What a tremor Republic FC nearly delivered to the North American soccer pyramid Tuesday night. Sacramento’s third-division USL club led 2-0 with 73 minutes gone in the fourth-round Lamar Hunt U.S. Open Cup match against the Earthquakes, a first-division Major League Soccer outfit representing San Jose and the San Andreas Fault.
But Republic FC couldn’t contain the Quakes’ goal machine, Chris Wondolowski. Rumbling out of Chico State and a U.S. national team veteran, Wondolowski, who is tied for seventh on MLS’ all-time goal-scoring list, evened it up with two in regulation.
Still, with the score tied and Sacramento having a chance to win in the bottom of the fifth round of the shootout, Republic FC’s Emrah Klimenta hit one low and right – precisely to the spot where San Jose goalkeeper Bryan Meredith flung his body. Meredith knocked it away, and the game went into sudden death, where Republic FC lost when James Kiffe airballed a potential tying attempt in the eighth round of penalty kicks, and the Earthquakes won 6-5.
You could say the match was just an exhibition in a tournament most urbanites never have heard of or care about. But the deal with soccer around here is for Republic FC to force MLS chieftains to let Sacramento into the club. MLS entry means a soccer stadium in the railyards and more to do in a downtown area ticking upward with the new Kings arena and the influx of young people looking for a fun place to live, work and play.
Sacramento will do fine with or without MLS, with musicians, chefs, painters, architects, sculptors, entrepreneurs and the like lighting up the town with life and energy.
But who couldn’t use a big-league soccer team? Even if the league is MLS.
There are many names you could call MLS – overly cautious, insecure, unwilling to turn the market loose and let the soccer capitalists of North America compete with their rivals the world over for the best talent on the seven continents. You can call MLS all these things, but you also have to call it the professional soccer organization in this country that has made the most progress in taking the sport into the American mainstream.
MLS is gracious enough to always say nice things about Sacramento, when asked. But it’s holding back on letting California’s capital into the game even though Republic FC won a championship its first year, sells out every game and could become one of the most successful organizations in MLS if its gatekeepers would only open up. They won’t, not now anyway, so the only real opportunity Sacramento has to stick a thumb in MLS’ eye is to beat one of its teams in the annual U.S. Open Cup.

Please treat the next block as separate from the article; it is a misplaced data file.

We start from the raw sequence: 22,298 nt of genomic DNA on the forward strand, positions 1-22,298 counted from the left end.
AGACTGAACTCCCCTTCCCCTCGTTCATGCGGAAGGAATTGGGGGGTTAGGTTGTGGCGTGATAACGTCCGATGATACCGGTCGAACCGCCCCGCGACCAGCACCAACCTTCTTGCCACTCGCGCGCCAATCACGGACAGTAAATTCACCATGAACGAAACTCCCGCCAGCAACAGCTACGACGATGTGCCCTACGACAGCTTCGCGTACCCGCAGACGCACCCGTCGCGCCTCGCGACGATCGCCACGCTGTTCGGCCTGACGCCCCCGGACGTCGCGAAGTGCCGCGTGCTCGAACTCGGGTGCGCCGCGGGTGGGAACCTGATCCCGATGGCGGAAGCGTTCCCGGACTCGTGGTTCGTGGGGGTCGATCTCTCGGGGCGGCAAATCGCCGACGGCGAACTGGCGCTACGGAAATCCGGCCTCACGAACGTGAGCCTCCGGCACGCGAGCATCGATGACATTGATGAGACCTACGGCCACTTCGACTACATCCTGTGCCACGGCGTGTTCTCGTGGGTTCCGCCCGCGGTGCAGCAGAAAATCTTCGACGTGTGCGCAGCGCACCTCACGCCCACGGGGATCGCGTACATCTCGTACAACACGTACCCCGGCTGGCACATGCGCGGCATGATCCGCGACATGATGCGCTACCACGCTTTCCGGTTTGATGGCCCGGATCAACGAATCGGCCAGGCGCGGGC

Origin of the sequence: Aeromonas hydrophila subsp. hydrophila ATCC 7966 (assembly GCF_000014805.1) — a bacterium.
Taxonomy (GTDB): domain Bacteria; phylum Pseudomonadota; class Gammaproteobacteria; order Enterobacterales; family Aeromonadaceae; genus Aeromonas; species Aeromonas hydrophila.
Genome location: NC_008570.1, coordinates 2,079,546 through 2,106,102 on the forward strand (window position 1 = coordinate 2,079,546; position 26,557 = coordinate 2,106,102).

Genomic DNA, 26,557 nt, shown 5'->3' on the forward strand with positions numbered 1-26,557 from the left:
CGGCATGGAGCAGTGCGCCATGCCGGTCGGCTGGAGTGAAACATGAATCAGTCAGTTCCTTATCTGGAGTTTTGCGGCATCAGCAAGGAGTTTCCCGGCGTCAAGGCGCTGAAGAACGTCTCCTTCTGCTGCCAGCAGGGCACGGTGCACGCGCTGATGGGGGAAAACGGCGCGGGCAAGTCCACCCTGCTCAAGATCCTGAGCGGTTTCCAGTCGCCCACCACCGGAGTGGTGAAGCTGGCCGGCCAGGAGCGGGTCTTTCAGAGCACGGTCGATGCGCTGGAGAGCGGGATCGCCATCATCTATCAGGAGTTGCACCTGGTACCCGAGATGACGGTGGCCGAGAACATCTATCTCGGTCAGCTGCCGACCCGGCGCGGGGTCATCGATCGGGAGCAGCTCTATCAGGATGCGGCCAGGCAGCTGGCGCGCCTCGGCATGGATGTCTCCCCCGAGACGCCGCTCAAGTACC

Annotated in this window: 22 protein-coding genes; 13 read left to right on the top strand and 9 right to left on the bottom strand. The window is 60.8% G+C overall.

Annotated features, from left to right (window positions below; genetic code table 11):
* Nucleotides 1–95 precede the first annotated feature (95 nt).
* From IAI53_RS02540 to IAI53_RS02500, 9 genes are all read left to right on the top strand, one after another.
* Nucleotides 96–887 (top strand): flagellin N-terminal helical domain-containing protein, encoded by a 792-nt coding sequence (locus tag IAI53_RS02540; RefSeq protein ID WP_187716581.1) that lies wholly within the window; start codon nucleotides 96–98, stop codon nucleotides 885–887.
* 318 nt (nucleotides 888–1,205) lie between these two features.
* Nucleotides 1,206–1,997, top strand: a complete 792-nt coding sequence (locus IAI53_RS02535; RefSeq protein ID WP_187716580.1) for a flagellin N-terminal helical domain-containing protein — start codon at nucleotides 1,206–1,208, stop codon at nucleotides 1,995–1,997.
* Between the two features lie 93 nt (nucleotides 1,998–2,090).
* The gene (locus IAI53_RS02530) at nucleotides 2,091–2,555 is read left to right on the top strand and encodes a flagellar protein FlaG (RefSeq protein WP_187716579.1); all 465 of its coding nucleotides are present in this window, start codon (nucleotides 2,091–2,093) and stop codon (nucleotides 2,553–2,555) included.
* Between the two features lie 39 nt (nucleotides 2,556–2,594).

The long-lived U.S. Open Cup, in its 102nd year, is perhaps the most democratic sporting endeavor you’ll find in this country. Everybody gets a shot at it, from the amateurs of Chula Vista to the multimillion-dollar men of MLS. Tuesday night in the fourth round, seven USL teams launched themselves at MLS dragoons on pitches from Chester, Pa., to Sandy, Utah, to San Jose’s lovely Avaya Stadium – a model for sporting venues with its end-zone bar the width of the field and a grassy knoll outside where you can stretch out before a match with a 22-ouncer of Lagunitas IPA.
Before Wondolowski lit up Republic FC late, the other six USL teams had been defeated by MLS bullies. Sacramento stood last for the USL, and a win over the first-division Quakes would have put Republic FC into the headlines in every soccer blog and news service in the United States.
15 Shot totals for both Republic FC and the San Jose Earthquakes
Goals by Klimenta on a feed from Rodrigo Lopez and by Lopez on a penalty kick staked Sacramento to its 2-0 margin and put the club in position for the media blitz – until Wondolowski stopped the presses. His goals in the 74th and 79th minutes led to a final chapter of shootout heartbreak for Sacramento.
Preki, the perfectionist who coaches Republic FC, recounted “a couple unfortunate plays” by his guys and offered that “we basically threw it away at the end.” But he was most emphatic in saying he was “incredibly proud of these guys” who stood up to a team with an international star in Wondolowski, who makes $650,000 a year, and a payroll in 2014 of $3.6 million, according to figures released by the MLS players’ union. Republic FC pays its players only a fraction of that, according to team president Warren Smith, who did not release the total.
“Obviously, we want to win every game, but the most important thing for us was to measure ourselves against an MLS team because we have high aspirations,” Preki said after the match. “We want to be an MLS team. We just want to know what we have, where we are.”
Republic FC held the ball as much as San Jose and got off the same number of shots as the Earthquakes – 15.
The coach and his team will get more opportunities, at least in future U.S. Open Cups. Tuesday night was a great chance to shake the ground beneath the league that needs to absorb Sacramento sooner rather than later.
It shouldn’t take an earthquake to do it.